Student Voice


May 21, 2024



Florida Gators head coach embarrasses organization

March 31, 2010

Urban Meyer, the coach of the Florida Gators’ football team, put Orlando Sentinel reporter Jeremy Fowler in a hairy predicament after calling him out at a team spring practice for doing his job.

Fowler was in “hot water” with Meyer after he quoted one of the Gator players; wide receiver Deonte Thompson, who said that former superstar Tim Tebow was not a “real quarterback.”

Meyer approached the reporter at the Gators practice facility after March 24, and had a heated discussion. He called Fowler a “bad guy,” and also said that if Thompson was “his son, we would be going at it right now.”

Meyer’s rant on the reporter was extremely unjust, especially considering that Fowler was simply doing his job. Reporting a quote that is accurately taken from the spoken word is a constitutional right that those in the business like to call freedom of the press.

Journalists enjoy this freedom, and use this as their job. Would you approach a school teacher and threaten them after teaching children how to read?

Hopefully not.

Meyer not only brought on a problem with sports journalism, but also the responsibility of young adults as well.

He said that if Fowler would have reported a quote from his children in similar fashion, that he would have attempted to fight him over the issue.

This reminds me of a couple of parents arguing at a little league game.

Thompson is not a little leaguer, however, he is a collegiate football player at arguably the most prestigious program in the nation.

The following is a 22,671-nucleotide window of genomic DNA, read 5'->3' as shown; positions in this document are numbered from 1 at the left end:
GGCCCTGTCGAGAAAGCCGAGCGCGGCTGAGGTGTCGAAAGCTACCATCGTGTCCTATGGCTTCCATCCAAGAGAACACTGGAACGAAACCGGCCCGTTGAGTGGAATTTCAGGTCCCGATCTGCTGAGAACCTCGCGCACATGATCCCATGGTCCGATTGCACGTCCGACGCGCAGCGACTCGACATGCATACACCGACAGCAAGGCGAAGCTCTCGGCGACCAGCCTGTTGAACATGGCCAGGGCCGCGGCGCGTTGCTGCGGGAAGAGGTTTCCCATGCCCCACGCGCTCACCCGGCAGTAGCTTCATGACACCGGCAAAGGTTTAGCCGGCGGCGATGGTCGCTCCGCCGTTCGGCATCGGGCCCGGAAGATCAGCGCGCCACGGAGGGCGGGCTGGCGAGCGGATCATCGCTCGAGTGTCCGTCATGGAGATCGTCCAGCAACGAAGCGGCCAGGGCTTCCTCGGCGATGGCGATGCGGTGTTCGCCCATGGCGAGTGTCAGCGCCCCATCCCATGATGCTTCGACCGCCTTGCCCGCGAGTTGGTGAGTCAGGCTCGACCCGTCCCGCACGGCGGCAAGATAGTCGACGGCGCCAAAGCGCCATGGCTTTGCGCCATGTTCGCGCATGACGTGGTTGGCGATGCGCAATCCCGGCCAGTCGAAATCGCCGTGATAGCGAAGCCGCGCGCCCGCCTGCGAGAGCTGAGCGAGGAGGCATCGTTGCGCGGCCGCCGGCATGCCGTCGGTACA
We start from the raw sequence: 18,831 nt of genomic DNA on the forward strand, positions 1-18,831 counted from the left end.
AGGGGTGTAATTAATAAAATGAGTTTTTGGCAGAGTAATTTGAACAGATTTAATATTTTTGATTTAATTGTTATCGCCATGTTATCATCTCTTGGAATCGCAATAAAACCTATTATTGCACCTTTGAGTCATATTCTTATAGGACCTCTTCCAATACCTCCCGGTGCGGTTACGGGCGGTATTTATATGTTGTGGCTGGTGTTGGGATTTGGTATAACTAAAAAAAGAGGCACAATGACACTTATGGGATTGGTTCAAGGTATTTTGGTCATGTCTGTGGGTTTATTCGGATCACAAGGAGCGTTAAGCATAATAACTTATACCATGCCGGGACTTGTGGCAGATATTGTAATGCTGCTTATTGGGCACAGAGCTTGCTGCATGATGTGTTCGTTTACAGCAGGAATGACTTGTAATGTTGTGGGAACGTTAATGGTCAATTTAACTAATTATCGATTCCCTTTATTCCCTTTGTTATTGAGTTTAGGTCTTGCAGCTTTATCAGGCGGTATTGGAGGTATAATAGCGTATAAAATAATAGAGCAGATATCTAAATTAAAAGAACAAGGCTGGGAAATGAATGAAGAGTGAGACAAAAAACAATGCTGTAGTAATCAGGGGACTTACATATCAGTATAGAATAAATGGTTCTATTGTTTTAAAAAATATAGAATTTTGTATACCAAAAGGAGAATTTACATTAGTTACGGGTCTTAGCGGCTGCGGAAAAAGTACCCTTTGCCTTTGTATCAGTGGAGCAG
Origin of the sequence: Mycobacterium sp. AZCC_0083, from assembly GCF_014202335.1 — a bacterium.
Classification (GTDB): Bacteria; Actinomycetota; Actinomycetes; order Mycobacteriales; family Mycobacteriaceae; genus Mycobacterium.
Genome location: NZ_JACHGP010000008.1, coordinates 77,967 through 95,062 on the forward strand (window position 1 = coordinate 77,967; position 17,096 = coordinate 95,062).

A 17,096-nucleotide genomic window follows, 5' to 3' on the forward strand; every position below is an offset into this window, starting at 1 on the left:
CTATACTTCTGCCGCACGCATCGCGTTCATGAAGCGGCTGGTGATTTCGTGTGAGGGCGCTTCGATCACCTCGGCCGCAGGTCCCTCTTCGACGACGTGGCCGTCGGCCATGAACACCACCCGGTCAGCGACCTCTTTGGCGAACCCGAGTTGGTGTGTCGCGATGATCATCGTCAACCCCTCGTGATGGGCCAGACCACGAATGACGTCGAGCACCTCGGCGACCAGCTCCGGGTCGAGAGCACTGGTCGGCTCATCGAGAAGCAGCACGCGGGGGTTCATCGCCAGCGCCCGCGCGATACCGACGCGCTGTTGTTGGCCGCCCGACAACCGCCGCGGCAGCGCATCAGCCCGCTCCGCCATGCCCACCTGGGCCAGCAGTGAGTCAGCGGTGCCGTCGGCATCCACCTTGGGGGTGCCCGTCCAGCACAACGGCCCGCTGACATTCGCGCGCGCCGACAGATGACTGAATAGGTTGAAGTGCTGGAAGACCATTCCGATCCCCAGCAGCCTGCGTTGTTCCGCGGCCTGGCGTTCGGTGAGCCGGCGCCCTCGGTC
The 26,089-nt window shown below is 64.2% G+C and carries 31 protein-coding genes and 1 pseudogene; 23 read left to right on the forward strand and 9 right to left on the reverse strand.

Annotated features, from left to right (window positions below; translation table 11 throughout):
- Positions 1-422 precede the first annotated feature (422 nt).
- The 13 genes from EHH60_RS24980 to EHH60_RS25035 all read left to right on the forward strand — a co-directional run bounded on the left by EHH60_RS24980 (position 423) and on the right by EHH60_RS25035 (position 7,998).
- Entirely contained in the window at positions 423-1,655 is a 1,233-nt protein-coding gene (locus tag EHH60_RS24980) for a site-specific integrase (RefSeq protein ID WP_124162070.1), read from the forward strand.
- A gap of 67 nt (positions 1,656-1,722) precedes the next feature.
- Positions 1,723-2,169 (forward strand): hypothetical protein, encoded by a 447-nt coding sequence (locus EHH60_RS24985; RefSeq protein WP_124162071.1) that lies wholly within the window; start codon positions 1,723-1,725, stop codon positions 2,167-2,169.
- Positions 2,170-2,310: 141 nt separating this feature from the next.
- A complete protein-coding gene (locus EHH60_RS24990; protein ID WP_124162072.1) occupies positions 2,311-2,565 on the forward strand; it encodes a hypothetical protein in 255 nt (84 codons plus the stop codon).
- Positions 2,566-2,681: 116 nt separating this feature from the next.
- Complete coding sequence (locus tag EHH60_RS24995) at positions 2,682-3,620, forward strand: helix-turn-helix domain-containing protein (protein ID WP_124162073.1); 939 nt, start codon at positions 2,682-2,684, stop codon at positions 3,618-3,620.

Not only that, but he is a lot older than a youth baseball player as well.

Thompson is a red shirt freshman, who was born Feb 14, 1989.

This makes him older than me, yet according to Meyer’s actions, he should not be held accountable for what he said. In that case, who is giving me the right to this column?

After the rant by Meyer, media across the country began the speculation about the hidden meaning behind the incident.

Was he really trying to protect the sophomore wide receiver, or was he attempting to protect the beloved Tim Tebow, who has now left the program for the NFL.

Either way, any of these issues are not just enough to go after a reporter who has written a column that is about a quarterback change.

What Meyer did was embarrassing to the players involved, him, and his program. For someone who has been the coach of a large program for five years, you think that he would be used to the media limelight.

Two days after the incident, Meyer apologized to the reporter, though the details of the 20-minute conversation between the two were not released.

Perhaps Fowler was informing him that freedom of press exists in the United States, and if he wants to control the media, they may play football in North Korea.

Blaze Fugina is a student at UW-River Falls.